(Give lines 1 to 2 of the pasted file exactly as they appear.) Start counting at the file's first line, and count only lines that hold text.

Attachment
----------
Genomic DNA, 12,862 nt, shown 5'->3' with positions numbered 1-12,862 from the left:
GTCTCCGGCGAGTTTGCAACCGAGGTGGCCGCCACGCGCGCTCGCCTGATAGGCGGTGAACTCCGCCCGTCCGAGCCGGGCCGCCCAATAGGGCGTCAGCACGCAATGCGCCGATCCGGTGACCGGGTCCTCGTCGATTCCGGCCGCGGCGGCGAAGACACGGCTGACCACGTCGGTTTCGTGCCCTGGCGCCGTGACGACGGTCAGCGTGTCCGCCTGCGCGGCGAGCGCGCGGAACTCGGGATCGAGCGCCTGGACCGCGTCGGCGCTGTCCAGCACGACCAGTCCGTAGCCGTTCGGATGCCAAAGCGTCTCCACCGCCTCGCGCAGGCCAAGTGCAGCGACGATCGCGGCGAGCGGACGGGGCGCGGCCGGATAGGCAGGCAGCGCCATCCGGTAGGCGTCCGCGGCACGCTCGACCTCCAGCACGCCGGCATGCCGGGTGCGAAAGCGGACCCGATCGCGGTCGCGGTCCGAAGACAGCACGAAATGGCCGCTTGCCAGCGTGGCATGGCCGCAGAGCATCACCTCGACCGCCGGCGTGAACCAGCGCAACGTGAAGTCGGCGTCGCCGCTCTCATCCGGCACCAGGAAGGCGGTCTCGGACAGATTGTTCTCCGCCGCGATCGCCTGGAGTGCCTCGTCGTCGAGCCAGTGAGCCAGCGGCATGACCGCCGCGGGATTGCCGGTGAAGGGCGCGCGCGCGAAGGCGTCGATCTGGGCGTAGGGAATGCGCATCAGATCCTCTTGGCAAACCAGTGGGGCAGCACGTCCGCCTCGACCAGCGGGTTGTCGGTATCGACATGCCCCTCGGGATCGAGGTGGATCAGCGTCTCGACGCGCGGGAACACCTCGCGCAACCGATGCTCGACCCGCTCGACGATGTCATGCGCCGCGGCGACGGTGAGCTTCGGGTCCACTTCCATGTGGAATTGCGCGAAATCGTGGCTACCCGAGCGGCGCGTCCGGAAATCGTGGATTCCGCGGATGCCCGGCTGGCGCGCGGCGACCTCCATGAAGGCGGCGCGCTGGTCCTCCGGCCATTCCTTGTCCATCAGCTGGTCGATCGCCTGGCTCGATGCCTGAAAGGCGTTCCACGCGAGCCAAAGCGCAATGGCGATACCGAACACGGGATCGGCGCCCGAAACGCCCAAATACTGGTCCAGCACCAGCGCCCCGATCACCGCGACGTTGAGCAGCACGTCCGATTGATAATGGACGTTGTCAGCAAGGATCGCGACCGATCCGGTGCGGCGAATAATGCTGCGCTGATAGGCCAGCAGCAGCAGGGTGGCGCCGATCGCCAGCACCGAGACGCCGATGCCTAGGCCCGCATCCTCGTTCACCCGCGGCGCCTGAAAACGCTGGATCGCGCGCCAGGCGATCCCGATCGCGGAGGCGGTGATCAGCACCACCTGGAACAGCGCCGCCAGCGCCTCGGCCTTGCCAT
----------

Genomic DNA, 12,862 nt, shown 5'->3' with positions numbered 1-12,862 from the left:
GTCTCCGGCGAGTTTGCAACCGAGGTGGCCGCCACGCGCGCTCGCCTGATAGGCGGTGAACTCCGCCCGTCCGAGCCGGGCCGCCCAATAGGGCGTCAGCACGCAATGCGCCGATCCGGTGACCGGGTCCTCGTCGATTCCGGCCGCGGCGGCGAAGACACGGCTGACCACGTCGGTTTCGTGCCCTGGCGCCGTGACGACGGTCAGCGTGTCCGCCTGCGCGGCGAGCGCGCGGAACTCGGGATCGAGCGCCTGGACCGCGTCGGCGCTGTCCAGCACGACCAGTCCGTAGCCGTTCGGATGCCAAAGCGTCTCCACCGCCTCGCGCAGGCCAAGTGCAGCGACGATCGCGGCGAGCGGACGGGGCGCGGCCGGATAGGCAGGCAGCGCCATCCGGTAGGCGTCCGCGGCACGCTCGACCTCCAGCACGCCGGCATGCCGGGTGCGAAAGCGGACCCGATCGCGGTCGCGGTCCGAAGACAGCACGAAATGGCCGCTTGCCAGCGTGGCATGGCCGCAGAGCATCACCTCGACCGCCGGCGTGAACCAGCGCAACGTGAAGTCGGCGTCGCCGCTCTCATCCGGCACCAGGAAGGCGGTCTCGGACAGATTGTTCTCCGCCGCGATCGCCTGGAGTGCCTCGTCGTCGAGCCAGTGAGCCAGCGGCATGACCGCCGCGGGATTGCCGGTGAAGGGCGCGCGCGCGAAGGCGTCGATCTGGGCGTAGGGAATGCGCATCAGATCCTCTTGGCAAACCAGTGGGGCAGCACGTCCGCCTCGACCAGCGGGTTGTCGGTATCGACATGCCCCTCGGGATCGAGGTGGATCAGCGTCTCGACGCGCGGGAACACCTCGCGCAACCGATGCTCGACCCGCTCGACGATGTCATGCGCCGCGGCGACGGTGAGCTTCGGGTCCACTTCCATGTGGAATTGCGCGAAATCGTGGCTACCCGAGCGGCGCGTCCGGAAATCGTGGATTCCGCGGATGCCCGGCTGGCGCGCGGCGACCTCCATGAAGGCGGCGCGCTGGTCCTCCGGCCATTCCTTGTCCATCAGCTGGTCGATCGCCTGGCTCGATGCCTGAAAGGCGTTCCACGCGAGCCAAAGCGCAATGGCGATACCGAACACGGGATCGGCGCCCGAAACGCCCAAATACTGGTCCAGCACCAGCGCCCCGATCACCGCGACGTTGAGCAGCACGTCCGATTGATAATGGACGTTGTCAGCAAGGATCGCGACCGATCCGGTGCGGCGAATAATGCTGCGCTGATAGGCCAGCAGCAGCAGGGTGGCGCCGATCGCCAGCACCGAGACGCCGATGCCTAGGCCCGCATCCTCGTTCACCCGCGGCGCCTGAAAACGCTGGATCGCGCGCCAGGCGATCCCGATCGCGGAGGCGGTGATCAGCACCACCTGGAACAGCGCCGCCAGCGCCTCGGCCTTGCCAT